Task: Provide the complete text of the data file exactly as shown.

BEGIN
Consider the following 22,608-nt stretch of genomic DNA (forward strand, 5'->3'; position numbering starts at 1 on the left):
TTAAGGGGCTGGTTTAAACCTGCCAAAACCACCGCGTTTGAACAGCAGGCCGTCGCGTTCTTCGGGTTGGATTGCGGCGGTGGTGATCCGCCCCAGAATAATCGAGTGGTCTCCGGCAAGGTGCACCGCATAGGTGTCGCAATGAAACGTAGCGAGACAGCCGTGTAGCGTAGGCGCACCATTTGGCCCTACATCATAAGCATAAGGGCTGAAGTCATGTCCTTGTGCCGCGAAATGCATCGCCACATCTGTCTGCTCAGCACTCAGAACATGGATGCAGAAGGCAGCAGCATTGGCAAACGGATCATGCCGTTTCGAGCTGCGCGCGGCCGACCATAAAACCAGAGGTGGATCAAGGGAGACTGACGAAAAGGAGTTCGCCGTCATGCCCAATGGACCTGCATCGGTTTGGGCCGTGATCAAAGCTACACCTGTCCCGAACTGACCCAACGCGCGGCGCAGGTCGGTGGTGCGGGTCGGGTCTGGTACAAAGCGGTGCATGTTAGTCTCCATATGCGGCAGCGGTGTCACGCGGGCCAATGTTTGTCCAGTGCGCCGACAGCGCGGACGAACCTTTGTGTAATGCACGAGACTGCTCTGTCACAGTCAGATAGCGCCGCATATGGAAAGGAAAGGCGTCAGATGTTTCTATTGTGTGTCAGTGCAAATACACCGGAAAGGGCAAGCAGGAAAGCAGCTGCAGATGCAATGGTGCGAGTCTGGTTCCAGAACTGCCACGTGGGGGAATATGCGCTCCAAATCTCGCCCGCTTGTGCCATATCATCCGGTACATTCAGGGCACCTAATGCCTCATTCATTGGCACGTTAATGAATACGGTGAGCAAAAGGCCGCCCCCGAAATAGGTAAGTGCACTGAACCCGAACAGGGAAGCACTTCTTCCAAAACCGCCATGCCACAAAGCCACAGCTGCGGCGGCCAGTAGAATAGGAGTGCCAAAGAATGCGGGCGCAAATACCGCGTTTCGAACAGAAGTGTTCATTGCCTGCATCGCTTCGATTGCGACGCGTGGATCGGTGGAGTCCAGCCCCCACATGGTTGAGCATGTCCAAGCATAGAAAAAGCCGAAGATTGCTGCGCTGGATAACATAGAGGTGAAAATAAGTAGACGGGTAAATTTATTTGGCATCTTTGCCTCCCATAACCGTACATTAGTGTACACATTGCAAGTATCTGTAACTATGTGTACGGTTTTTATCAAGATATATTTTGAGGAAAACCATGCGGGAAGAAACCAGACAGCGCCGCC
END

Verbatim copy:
Consider the following 22,608-nt stretch of genomic DNA (forward strand, 5'->3'; position numbering starts at 1 on the left):
TTAAGGGGCTGGTTTAAACCTGCCAAAACCACCGCGTTTGAACAGCAGGCCGTCGCGTTCTTCGGGTTGGATTGCGGCGGTGGTGATCCGCCCCAGAATAATCGAGTGGTCTCCGGCAAGGTGCACCGCATAGGTGTCGCAATGAAACGTAGCGAGACAGCCGTGTAGCGTAGGCGCACCATTTGGCCCTACATCATAAGCATAAGGGCTGAAGTCATGTCCTTGTGCCGCGAAATGCATCGCCACATCTGTCTGCTCAGCACTCAGAACATGGATGCAGAAGGCAGCAGCATTGGCAAACGGATCATGCCGTTTCGAGCTGCGCGCGGCCGACCATAAAACCAGAGGTGGATCAAGGGAGACTGACGAAAAGGAGTTCGCCGTCATGCCCAATGGACCTGCATCGGTTTGGGCCGTGATCAAAGCTACACCTGTCCCGAACTGACCCAACGCGCGGCGCAGGTCGGTGGTGCGGGTCGGGTCTGGTACAAAGCGGTGCATGTTAGTCTCCATATGCGGCAGCGGTGTCACGCGGGCCAATGTTTGTCCAGTGCGCCGACAGCGCGGACGAACCTTTGTGTAATGCACGAGACTGCTCTGTCACAGTCAGATAGCGCCGCATATGGAAAGGAAAGGCGTCAGATGTTTCTATTGTGTGTCAGTGCAAATACACCGGAAAGGGCAAGCAGGAAAGCAGCTGCAGATGCAATGGTGCGAGTCTGGTTCCAGAACTGCCACGTGGGGGAATATGCGCTCCAAATCTCGCCCGCTTGTGCCATATCATCCGGTACATTCAGGGCACCTAATGCCTCATTCATTGGCACGTTAATGAATACGGTGAGCAAAAGGCCGCCCCCGAAATAGGTAAGTGCACTGAACCCGAACAGGGAAGCACTTCTTCCAAAACCGCCATGCCACAAAGCCACAGCTGCGGCGGCCAGTAGAATAGGAGTGCCAAAGAATGCGGGCGCAAATACCGCGTTTCGAACAGAAGTGTTCATTGCCTGCATCGCTTCGATTGCGACGCGTGGATCGGTGGAGTCCAGCCCCCACATGGTTGAGCATGTCCAAGCATAGAAAAAGCCGAAGATTGCTGCGCTGGATAACATAGAGGTGAAAATAAGTAGACGGGTAAATTTATTTGGCATCTTTGCCTCCCATAACCGTACATTAGTGTACACATTGCAAGTATCTGTAACTATGTGTACGGTTTTTATCAAGATATATTTTGAGGAAAACCATGCGGGAAGAAACCAGACAGCGCCGCC